Review coming very soon!
What’s the harm in a little white lie?
Especially when it could carry so much good: a new life for a wounded soldier, catharsis after long years of war—and an opportunity for lady composer Olivia Delancey to finally hear her music played in public.
Newspaper publisher Will Marsh refuses to compound the sins of his father’s generation by taking money to print propaganda. But with the end of the wars in France and America, he needs something new to drive Londoners to grab his paper first. Why not publish the score of the “Tune That Took Waterloo,” by a wounded vet, no less?
As Olivia struggles to keep her secrets from this unsuitably alluring publisher, and Will fights to find the truth without losing his hold on this bright-eyed angel who has descended into his life, both discover another sort of truth.
Being the talk of London can be bad—or very, very good.
The newspaper-publishing setting is very rare in regencies but fascinating to the author, a former newspaperwoman.
Music plays a big role: Olivia plays pianoforte and Spanish-style guitar; there are three very different concerts in the story.
Water also is big: the hero falls in the sound and nearly drowns; the heroine surprises the hero during a steamy bath.
Olivia lies to help a wounded veteran and he is a strong secondary character. Services and conditions for war veterans were poor at this time.
Nicky Penttila writes stories with adventure and love, and often with ideas and history as well. Her favorite settings are faraway cities and countries, because then she *must* travel there, you know, for research. She lives in Maryland with her reading-mad husband and amazing rescue cat. She’s chattiest on Twitter, @sunshinyday, and can also be found at nickypenttila.com and on Facebook.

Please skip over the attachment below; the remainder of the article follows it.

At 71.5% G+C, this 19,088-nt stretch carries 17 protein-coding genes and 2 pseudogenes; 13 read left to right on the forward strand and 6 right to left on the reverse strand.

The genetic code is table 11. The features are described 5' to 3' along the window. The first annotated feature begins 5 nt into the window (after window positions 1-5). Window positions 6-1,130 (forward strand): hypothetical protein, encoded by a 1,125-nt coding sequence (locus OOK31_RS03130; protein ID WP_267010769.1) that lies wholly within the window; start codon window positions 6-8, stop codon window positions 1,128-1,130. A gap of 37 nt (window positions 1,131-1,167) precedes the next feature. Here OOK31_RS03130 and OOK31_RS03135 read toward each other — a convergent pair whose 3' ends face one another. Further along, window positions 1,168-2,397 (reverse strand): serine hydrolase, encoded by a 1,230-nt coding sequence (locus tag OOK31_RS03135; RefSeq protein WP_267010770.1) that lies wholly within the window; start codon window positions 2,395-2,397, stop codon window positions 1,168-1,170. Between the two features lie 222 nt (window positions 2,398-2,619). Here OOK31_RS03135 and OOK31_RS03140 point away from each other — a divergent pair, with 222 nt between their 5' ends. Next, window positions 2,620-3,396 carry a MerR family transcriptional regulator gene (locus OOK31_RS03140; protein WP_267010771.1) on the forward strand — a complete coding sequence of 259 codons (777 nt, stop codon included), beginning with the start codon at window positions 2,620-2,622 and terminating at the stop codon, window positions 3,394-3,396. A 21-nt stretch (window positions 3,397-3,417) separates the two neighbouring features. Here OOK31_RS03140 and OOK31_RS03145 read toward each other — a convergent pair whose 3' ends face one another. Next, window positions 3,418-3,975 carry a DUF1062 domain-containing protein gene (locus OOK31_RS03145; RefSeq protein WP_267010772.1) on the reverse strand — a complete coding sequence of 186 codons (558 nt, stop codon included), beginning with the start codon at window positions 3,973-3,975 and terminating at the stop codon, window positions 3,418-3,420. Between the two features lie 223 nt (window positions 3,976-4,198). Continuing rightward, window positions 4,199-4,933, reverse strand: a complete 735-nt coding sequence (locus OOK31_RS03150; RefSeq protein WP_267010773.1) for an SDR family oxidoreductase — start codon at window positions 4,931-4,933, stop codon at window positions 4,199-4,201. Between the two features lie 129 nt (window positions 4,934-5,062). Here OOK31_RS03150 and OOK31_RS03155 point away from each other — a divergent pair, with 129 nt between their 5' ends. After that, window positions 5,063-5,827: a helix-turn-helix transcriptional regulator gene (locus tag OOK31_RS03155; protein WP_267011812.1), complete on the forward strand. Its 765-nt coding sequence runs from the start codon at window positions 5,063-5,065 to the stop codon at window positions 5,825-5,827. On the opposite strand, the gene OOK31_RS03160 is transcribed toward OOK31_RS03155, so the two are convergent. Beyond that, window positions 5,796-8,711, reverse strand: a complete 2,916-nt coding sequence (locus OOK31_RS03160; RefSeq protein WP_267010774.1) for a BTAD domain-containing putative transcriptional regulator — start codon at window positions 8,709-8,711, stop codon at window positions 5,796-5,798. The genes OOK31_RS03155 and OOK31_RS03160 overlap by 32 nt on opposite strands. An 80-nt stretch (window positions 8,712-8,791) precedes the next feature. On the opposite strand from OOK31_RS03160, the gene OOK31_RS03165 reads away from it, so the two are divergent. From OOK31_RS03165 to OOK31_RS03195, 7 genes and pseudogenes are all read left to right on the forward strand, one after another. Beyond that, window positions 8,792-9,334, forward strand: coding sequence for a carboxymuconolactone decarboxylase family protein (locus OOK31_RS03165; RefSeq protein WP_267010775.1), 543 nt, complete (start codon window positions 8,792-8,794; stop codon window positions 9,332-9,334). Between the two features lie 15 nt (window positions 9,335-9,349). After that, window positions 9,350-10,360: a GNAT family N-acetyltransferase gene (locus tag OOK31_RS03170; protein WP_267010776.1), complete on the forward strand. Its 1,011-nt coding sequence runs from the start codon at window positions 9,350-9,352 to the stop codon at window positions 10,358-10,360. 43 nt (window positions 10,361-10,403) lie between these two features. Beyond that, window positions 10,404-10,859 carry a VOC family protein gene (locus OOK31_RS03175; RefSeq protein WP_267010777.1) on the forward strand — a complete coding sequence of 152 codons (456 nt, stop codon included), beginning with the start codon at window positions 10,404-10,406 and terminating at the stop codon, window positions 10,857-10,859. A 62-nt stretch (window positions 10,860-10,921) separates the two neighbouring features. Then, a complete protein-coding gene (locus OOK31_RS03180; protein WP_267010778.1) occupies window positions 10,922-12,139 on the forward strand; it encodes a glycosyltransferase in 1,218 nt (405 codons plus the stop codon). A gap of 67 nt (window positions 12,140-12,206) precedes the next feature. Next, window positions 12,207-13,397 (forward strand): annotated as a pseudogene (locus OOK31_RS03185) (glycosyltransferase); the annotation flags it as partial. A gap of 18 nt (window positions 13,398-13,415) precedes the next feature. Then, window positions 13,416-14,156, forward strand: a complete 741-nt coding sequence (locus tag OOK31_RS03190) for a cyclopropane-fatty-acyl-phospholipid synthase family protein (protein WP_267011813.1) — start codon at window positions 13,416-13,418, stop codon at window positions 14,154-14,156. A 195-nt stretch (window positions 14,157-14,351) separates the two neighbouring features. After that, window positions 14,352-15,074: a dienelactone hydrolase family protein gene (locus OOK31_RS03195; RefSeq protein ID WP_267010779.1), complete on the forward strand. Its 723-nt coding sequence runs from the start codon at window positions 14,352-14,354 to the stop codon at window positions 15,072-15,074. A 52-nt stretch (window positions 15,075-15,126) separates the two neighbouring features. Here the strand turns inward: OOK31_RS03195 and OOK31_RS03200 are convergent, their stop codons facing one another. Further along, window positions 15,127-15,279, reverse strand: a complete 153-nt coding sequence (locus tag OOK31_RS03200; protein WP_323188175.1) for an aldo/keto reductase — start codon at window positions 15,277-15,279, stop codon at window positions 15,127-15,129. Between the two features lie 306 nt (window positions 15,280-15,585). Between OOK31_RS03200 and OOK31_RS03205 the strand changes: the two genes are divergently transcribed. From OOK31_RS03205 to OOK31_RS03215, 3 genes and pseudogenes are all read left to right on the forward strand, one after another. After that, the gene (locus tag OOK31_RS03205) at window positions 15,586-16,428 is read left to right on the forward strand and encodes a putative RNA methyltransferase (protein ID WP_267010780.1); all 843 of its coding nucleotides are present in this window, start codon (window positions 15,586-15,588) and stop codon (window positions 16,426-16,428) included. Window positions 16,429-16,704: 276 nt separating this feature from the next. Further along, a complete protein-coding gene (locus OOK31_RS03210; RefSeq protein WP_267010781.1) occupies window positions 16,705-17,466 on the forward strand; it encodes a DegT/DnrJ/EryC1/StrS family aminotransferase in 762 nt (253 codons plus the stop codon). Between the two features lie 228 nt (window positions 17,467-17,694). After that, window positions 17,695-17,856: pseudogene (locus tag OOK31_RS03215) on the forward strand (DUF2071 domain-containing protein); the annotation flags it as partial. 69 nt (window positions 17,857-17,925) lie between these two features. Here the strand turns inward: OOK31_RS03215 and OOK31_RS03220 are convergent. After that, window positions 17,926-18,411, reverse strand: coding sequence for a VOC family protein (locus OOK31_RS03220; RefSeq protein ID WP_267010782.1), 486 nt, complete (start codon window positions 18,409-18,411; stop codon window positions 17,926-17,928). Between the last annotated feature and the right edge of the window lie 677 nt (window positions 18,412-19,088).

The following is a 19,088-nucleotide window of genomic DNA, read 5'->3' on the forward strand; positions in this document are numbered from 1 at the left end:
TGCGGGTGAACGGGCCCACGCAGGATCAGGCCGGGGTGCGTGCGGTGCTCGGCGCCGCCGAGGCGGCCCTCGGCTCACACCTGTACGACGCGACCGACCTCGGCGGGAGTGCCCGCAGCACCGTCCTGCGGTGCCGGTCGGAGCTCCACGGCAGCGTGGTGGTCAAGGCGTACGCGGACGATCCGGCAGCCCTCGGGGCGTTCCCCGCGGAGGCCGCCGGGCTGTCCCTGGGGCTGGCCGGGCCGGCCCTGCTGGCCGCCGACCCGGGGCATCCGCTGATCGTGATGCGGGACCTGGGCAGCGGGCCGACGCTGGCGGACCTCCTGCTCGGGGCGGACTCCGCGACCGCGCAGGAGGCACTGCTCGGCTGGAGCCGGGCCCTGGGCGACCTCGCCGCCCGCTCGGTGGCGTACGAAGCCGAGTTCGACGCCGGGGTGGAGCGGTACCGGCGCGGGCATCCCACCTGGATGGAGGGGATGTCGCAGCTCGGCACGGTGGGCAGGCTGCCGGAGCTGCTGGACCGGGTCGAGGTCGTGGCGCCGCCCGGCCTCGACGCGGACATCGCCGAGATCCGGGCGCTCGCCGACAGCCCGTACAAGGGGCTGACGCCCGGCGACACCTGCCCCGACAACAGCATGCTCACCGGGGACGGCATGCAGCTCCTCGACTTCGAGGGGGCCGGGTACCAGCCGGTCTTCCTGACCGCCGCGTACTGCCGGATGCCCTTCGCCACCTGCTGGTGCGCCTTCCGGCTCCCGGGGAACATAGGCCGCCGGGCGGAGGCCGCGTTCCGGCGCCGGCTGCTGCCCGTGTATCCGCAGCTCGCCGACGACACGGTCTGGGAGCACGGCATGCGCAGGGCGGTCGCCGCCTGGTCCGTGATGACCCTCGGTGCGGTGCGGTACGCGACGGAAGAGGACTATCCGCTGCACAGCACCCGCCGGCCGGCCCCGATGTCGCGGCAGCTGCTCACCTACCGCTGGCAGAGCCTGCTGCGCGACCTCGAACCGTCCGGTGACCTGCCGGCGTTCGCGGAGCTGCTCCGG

Facebook Page: Nicky Penttila, author: https://www.facebook.com/pages/Nicky-Penttila-Author/264840016929109
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Member of: Washington Romance Writers (Romance Writers of America), The Beau Monde (RWA), Historical Novel Society, National Association of Science Writers
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“I might tell you one of my secrets.” She gave him an oddly timid smile, as if she were unsure of her allure.
“A false promise. You have no secrets from me.”
“Not with that expressive mouth. And those eyes.” He stroked her chin. “And that jaw line.”
She leaned into his touch. “Can you be sure?”
“As sure as I am of anything. I knew you were hopping mad when you came in here, and it was not all about me.”
“True.” She lifted her head away, just a fraction, from his hand. “But you didn’t seem to know you’d stung me in Mr. Swizzlewit’s office.”
“I did know. But what you may not have known was that our solicitor had given me the worst of news, and I was angry with the world and ready to lash out. Unfortunately for you, and for me.”
“Most assuredly. For I knew it meant that later I would have to humble myself abjectly and plead for forgiveness.”
“You did not need to.”
“I did. You see, Miss Olivia Delancey, your good opinion means much to me, it turns out. I did not feel right after you left, not until I saw you walk through my door.”
He shrugged. “Truth. We don’t go much in for lying here.”
It was her turn to put her hand over her heart. “I thank you for your kind apology. It is accepted. Now may I do something for you?”
He could imagine many things she could do. Likely none of them were what she was thinking of. “What?”
Plymouth. I know the town
well, and can guide you. We might even arrange to row out and meet the ship in
harbor. A first.”
“Meet me at our house at
Gardens Union Street. I’ll
get you your story.”
How could he say no? “Deal. And a finder’s fee.” He took her jaw in his hand again, thumb over her cheekbone, and pulled her gently toward him. He brushed his lips against hers. The barest whisper of a touch, but it pushed all the thunderclouds from his mind, making way for the sweet warmth of spring sun.
Then she pressed back, and the sun grew hotter. His hips moved of their own accord closer to hers, possessive. Her hand on his chest, over his heart, seared him, marking him as hers.
Footsteps sounded in the hallway, and they pulled away. Her gaze was softly intent, as if she were trying to read his mind. He prayed she could not.